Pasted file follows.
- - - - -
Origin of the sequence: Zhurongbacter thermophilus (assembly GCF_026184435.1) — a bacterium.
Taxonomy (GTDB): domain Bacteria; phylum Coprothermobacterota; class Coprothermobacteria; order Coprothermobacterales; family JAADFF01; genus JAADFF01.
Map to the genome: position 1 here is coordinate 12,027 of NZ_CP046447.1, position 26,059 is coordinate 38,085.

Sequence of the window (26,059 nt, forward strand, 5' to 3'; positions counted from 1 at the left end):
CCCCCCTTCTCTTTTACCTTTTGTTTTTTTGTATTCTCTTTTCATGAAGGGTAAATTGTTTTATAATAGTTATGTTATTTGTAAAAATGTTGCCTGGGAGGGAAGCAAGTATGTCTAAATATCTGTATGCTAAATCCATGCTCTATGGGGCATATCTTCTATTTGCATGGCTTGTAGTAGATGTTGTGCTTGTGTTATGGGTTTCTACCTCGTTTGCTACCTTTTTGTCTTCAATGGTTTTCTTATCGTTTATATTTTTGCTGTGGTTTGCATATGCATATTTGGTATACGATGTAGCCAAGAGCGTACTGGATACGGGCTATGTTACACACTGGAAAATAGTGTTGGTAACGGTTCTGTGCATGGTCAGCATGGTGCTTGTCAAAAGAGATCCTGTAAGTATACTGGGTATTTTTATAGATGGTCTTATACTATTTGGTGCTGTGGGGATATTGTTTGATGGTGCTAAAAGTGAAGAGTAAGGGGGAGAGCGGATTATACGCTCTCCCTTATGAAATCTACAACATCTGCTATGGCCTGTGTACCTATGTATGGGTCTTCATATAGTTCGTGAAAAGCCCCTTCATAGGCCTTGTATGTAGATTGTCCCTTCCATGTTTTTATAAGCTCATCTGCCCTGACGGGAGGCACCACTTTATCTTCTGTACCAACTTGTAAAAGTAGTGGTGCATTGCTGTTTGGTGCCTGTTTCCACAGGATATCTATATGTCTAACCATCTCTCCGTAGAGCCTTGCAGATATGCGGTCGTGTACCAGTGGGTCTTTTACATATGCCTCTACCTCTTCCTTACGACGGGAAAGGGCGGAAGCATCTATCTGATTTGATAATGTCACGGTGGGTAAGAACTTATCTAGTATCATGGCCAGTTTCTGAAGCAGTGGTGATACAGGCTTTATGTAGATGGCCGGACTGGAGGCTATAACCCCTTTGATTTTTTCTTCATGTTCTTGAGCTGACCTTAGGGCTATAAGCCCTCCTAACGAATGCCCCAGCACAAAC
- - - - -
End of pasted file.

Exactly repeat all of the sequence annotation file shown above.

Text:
Origin of the sequence: Zhurongbacter thermophilus (assembly GCF_026184435.1) — a bacterium.
Taxonomy (GTDB): domain Bacteria; phylum Coprothermobacterota; class Coprothermobacteria; order Coprothermobacterales; family JAADFF01; genus JAADFF01.
Map to the genome: position 1 here is coordinate 12,027 of NZ_CP046447.1, position 26,059 is coordinate 38,085.

Sequence of the window (26,059 nt, forward strand, 5' to 3'; positions counted from 1 at the left end):
CCCCCCTTCTCTTTTACCTTTTGTTTTTTTGTATTCTCTTTTCATGAAGGGTAAATTGTTTTATAATAGTTATGTTATTTGTAAAAATGTTGCCTGGGAGGGAAGCAAGTATGTCTAAATATCTGTATGCTAAATCCATGCTCTATGGGGCATATCTTCTATTTGCATGGCTTGTAGTAGATGTTGTGCTTGTGTTATGGGTTTCTACCTCGTTTGCTACCTTTTTGTCTTCAATGGTTTTCTTATCGTTTATATTTTTGCTGTGGTTTGCATATGCATATTTGGTATACGATGTAGCCAAGAGCGTACTGGATACGGGCTATGTTACACACTGGAAAATAGTGTTGGTAACGGTTCTGTGCATGGTCAGCATGGTGCTTGTCAAAAGAGATCCTGTAAGTATACTGGGTATTTTTATAGATGGTCTTATACTATTTGGTGCTGTGGGGATATTGTTTGATGGTGCTAAAAGTGAAGAGTAAGGGGGAGAGCGGATTATACGCTCTCCCTTATGAAATCTACAACATCTGCTATGGCCTGTGTACCTATGTATGGGTCTTCATATAGTTCGTGAAAAGCCCCTTCATAGGCCTTGTATGTAGATTGTCCCTTCCATGTTTTTATAAGCTCATCTGCCCTGACGGGAGGCACCACTTTATCTTCTGTACCAACTTGTAAAAGTAGTGGTGCATTGCTGTTTGGTGCCTGTTTCCACAGGATATCTATATGTCTAACCATCTCTCCGTAGAGCCTTGCAGATATGCGGTCGTGTACCAGTGGGTCTTTTACATATGCCTCTACCTCTTCCTTACGACGGGAAAGGGCGGAAGCATCTATCTGATTTGATAATGTCACGGTGGGTAAGAACTTATCTAGTATCATGGCCAGTTTCTGAAGCAGTGGTGATACAGGCTTTATGTAGATGGCCGGACTGGAGGCTATAACCCCTTTGATTTTTTCTTCATGTTCTTGAGCTGACCTTAGGGCTATAAGCCCTCCTAACGAATGCCCCAGCACAAAC